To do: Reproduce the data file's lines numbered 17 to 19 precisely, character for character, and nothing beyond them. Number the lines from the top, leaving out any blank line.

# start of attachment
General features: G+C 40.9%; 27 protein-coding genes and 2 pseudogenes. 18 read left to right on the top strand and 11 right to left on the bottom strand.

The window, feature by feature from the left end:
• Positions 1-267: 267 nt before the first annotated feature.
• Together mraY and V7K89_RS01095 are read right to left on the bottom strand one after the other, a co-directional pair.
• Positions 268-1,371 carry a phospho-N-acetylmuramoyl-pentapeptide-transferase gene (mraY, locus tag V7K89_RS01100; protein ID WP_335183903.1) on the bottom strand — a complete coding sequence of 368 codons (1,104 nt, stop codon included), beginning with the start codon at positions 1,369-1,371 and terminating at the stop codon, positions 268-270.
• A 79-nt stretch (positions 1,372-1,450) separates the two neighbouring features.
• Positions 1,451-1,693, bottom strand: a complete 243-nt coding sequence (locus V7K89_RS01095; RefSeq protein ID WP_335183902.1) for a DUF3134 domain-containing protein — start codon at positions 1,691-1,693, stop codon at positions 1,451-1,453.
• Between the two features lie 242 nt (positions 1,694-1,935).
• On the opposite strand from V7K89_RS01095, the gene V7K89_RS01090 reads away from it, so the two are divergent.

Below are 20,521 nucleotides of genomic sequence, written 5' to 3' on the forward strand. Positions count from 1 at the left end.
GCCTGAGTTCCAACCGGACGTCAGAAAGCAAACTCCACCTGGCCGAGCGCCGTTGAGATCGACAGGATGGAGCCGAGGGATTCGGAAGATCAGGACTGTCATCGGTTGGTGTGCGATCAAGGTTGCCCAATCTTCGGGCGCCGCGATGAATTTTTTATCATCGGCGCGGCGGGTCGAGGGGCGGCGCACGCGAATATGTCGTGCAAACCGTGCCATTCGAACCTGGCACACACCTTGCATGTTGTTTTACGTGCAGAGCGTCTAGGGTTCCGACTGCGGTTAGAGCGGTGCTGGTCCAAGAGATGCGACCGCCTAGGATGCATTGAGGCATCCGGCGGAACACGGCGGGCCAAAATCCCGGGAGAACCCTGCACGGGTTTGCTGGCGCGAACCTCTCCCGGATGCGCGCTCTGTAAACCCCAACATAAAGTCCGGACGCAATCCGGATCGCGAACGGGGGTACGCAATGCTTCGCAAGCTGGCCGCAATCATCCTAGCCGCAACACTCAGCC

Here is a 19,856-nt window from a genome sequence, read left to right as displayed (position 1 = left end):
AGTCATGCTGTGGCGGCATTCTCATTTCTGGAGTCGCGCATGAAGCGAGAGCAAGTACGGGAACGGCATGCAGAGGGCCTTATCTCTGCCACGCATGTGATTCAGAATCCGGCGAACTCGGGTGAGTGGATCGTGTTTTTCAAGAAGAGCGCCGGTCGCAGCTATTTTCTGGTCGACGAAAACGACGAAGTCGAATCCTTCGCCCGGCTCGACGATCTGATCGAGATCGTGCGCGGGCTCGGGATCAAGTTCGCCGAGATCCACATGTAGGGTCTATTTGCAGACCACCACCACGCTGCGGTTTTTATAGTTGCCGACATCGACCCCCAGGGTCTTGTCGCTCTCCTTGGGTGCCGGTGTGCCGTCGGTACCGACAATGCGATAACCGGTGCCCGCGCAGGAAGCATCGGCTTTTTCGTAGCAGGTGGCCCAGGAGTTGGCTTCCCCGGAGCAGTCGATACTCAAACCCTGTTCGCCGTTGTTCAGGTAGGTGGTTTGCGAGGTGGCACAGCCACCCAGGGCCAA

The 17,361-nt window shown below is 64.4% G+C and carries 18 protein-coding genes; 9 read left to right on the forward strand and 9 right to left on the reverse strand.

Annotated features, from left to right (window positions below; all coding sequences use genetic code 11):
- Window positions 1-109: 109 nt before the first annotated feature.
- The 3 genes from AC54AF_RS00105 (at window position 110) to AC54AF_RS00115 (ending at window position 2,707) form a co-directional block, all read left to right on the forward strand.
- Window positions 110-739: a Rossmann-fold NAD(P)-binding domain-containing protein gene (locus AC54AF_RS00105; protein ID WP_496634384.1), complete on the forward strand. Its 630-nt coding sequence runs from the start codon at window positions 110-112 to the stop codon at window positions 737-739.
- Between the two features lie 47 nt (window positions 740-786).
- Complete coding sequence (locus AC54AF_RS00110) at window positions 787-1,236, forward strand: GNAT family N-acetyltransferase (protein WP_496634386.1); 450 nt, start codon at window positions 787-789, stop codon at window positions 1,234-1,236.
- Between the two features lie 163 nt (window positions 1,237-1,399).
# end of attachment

- The 3 genes from AC54AF_RS00105 (at window position 110) to AC54AF_RS00115 (ending at window position 2,707) form a co-directional block, all read left to right on the forward strand.
- Window positions 110-739: a Rossmann-fold NAD(P)-binding domain-containing protein gene (locus AC54AF_RS00105; protein ID WP_496634384.1), complete on the forward strand. Its 630-nt coding sequence runs from the start codon at window positions 110-112 to the stop codon at window positions 737-739.
- Between the two features lie 47 nt (window positions 740-786).